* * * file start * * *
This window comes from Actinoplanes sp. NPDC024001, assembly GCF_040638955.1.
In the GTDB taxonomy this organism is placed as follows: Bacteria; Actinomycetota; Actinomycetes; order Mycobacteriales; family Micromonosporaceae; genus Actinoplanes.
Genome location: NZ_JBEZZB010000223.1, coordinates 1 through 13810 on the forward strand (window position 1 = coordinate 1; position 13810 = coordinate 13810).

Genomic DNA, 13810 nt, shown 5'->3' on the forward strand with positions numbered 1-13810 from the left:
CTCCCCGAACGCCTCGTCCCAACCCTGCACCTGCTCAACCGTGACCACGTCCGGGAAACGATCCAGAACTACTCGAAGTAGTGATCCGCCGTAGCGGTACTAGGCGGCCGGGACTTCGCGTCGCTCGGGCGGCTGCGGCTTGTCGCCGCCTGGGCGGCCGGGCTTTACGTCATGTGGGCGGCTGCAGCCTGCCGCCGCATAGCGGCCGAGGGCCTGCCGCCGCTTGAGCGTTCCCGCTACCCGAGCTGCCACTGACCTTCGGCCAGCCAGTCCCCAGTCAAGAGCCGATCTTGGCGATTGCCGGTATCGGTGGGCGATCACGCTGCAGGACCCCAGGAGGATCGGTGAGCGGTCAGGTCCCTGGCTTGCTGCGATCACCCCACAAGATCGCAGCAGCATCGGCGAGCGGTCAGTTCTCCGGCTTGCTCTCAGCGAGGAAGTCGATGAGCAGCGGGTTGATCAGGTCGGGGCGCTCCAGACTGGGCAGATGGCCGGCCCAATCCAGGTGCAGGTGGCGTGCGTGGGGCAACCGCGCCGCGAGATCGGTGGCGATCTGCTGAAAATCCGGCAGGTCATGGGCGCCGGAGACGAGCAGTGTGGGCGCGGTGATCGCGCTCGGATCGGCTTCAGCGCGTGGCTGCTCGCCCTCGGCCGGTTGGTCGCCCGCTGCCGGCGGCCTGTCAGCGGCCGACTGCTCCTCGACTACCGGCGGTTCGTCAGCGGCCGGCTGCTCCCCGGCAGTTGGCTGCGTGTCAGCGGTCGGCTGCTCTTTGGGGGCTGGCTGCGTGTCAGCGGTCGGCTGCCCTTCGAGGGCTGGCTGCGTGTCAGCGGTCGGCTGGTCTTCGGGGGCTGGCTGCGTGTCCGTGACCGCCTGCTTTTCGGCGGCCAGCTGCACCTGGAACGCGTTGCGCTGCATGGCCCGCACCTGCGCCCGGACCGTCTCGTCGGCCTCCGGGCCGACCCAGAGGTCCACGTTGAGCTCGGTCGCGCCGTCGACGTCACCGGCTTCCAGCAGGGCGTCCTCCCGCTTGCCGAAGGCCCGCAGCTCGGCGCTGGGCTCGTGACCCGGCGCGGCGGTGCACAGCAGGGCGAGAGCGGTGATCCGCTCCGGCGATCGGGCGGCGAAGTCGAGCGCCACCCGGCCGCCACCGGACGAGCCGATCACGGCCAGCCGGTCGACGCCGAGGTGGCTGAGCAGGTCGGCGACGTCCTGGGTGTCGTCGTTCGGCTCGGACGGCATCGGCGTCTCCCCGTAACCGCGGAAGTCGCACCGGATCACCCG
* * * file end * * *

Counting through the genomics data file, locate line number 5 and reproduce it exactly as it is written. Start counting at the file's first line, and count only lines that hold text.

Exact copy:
CTCCCCGAACGCCTCGTCCCAACCCTGCACCTGCTCAACCGTGACCACGTCCGGGAAACGATCCAGAACTACTCGAAGTAGTGATCCGCCGTAGCGGTACTAGGCGGCCGGGACTTCGCGTCGCTCGGGCGGCTGCGGCTTGTCGCCGCCTGGGCGGCCGGGCTTTACGTCATGTGGGCGGCTGCAGCCTGCCGCCGCATAGCGGCCGAGGGCCTGCCGCCGCTTGAGCGTTCCCGCTACCCGAGCTGCCACTGACCTTCGGCCAGCCAGTCCCCAGTCAAGAGCCGATCTTGGCGATTGCCGGTATCGGTGGGCGATCACGCTGCAGGACCCCAGGAGGATCGGTGAGCGGTCAGGTCCCTGGCTTGCTGCGATCACCCCACAAGATCGCAGCAGCATCGGCGAGCGGTCAGTTCTCCGGCTTGCTCTCAGCGAGGAAGTCGATGAGCAGCGGGTTGATCAGGTCGGGGCGCTCCAGACTGGGCAGATGGCCGGCCCAATCCAGGTGCAGGTGGCGTGCGTGGGGCAACCGCGCCGCGAGATCGGTGGCGATCTGCTGAAAATCCGGCAGGTCATGGGCGCCGGAGACGAGCAGTGTGGGCGCGGTGATCGCGCTCGGATCGGCTTCAGCGCGTGGCTGCTCGCCCTCGGCCGGTTGGTCGCCCGCTGCCGGCGGCCTGTCAGCGGCCGACTGCTCCTCGACTACCGGCGGTTCGTCAGCGGCCGGCTGCTCCCCGGCAGTTGGCTGCGTGTCAGCGGTCGGCTGCTCTTTGGGGGCTGGCTGCGTGTCAGCGGTCGGCTGCCCTTCGAGGGCTGGCTGCGTGTCAGCGGTCGGCTGGTCTTCGGGGGCTGGCTGCGTGTCCGTGACCGCCTGCTTTTCGGCGGCCAGCTGCACCTGGAACGCGTTGCGCTGCATGGCCCGCACCTGCGCCCGGACCGTCTCGTCGGCCTCCGGGCCGACCCAGAGGTCCACGTTGAGCTCGGTCGCGCCGTCGACGTCACCGGCTTCCAGCAGGGCGTCCTCCCGCTTGCCGAAGGCCCGCAGCTCGGCGCTGGGCTCGTGACCCGGCGCGGCGGTGCACAGCAGGGCGAGAGCGGTGATCCGCTCCGGCGATCGGGCGGCGAAGTCGAGCGCCACCCGGCCGCCACCGGACGAGCCGATCACGGCCAGCCGGTCGACGCCGAGGTGGCTGAGCAGGTCGGCGACGTCCTGGGTGTCGTCGTTCGGCTCGGACGGCATCGGCGTCTCCCCGTAACCGCGGAAGTCGCACCGGATCACCCG